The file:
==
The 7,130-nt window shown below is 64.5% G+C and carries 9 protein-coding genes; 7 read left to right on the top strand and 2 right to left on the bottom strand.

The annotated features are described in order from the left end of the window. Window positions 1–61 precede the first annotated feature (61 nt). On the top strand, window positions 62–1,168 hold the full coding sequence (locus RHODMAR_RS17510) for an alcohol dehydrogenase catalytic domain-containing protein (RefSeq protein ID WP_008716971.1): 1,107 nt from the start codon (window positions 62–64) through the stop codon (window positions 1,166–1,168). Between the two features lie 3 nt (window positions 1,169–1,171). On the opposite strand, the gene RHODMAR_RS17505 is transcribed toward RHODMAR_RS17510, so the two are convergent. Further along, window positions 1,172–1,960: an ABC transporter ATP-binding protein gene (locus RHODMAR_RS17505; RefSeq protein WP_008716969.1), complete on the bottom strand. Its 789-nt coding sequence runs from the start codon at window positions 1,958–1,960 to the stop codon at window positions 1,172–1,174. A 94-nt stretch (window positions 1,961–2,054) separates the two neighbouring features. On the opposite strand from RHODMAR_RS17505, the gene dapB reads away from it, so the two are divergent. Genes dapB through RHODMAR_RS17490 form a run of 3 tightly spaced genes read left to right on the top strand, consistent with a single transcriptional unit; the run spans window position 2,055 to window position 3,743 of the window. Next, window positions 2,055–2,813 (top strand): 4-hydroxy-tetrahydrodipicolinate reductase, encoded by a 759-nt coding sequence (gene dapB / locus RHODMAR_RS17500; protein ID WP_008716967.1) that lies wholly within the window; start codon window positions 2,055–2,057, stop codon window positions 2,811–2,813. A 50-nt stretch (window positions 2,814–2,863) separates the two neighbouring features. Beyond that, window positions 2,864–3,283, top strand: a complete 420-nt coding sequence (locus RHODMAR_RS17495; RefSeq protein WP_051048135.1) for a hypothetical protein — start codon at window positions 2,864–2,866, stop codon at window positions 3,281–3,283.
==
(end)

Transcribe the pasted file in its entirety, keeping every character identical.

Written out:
The 7,130-nt window shown below is 64.5% G+C and carries 9 protein-coding genes; 7 read left to right on the top strand and 2 right to left on the bottom strand.

The annotated features are described in order from the left end of the window. Window positions 1–61 precede the first annotated feature (61 nt). On the top strand, window positions 62–1,168 hold the full coding sequence (locus RHODMAR_RS17510) for an alcohol dehydrogenase catalytic domain-containing protein (RefSeq protein ID WP_008716971.1): 1,107 nt from the start codon (window positions 62–64) through the stop codon (window positions 1,166–1,168). Between the two features lie 3 nt (window positions 1,169–1,171). On the opposite strand, the gene RHODMAR_RS17505 is transcribed toward RHODMAR_RS17510, so the two are convergent. Further along, window positions 1,172–1,960: an ABC transporter ATP-binding protein gene (locus RHODMAR_RS17505; RefSeq protein WP_008716969.1), complete on the bottom strand. Its 789-nt coding sequence runs from the start codon at window positions 1,958–1,960 to the stop codon at window positions 1,172–1,174. A 94-nt stretch (window positions 1,961–2,054) separates the two neighbouring features. On the opposite strand from RHODMAR_RS17505, the gene dapB reads away from it, so the two are divergent. Genes dapB through RHODMAR_RS17490 form a run of 3 tightly spaced genes read left to right on the top strand, consistent with a single transcriptional unit; the run spans window position 2,055 to window position 3,743 of the window. Next, window positions 2,055–2,813 (top strand): 4-hydroxy-tetrahydrodipicolinate reductase, encoded by a 759-nt coding sequence (gene dapB / locus RHODMAR_RS17500; protein ID WP_008716967.1) that lies wholly within the window; start codon window positions 2,055–2,057, stop codon window positions 2,811–2,813. A 50-nt stretch (window positions 2,814–2,863) separates the two neighbouring features. Beyond that, window positions 2,864–3,283, top strand: a complete 420-nt coding sequence (locus RHODMAR_RS17495; RefSeq protein WP_051048135.1) for a hypothetical protein — start codon at window positions 2,864–2,866, stop codon at window positions 3,281–3,283.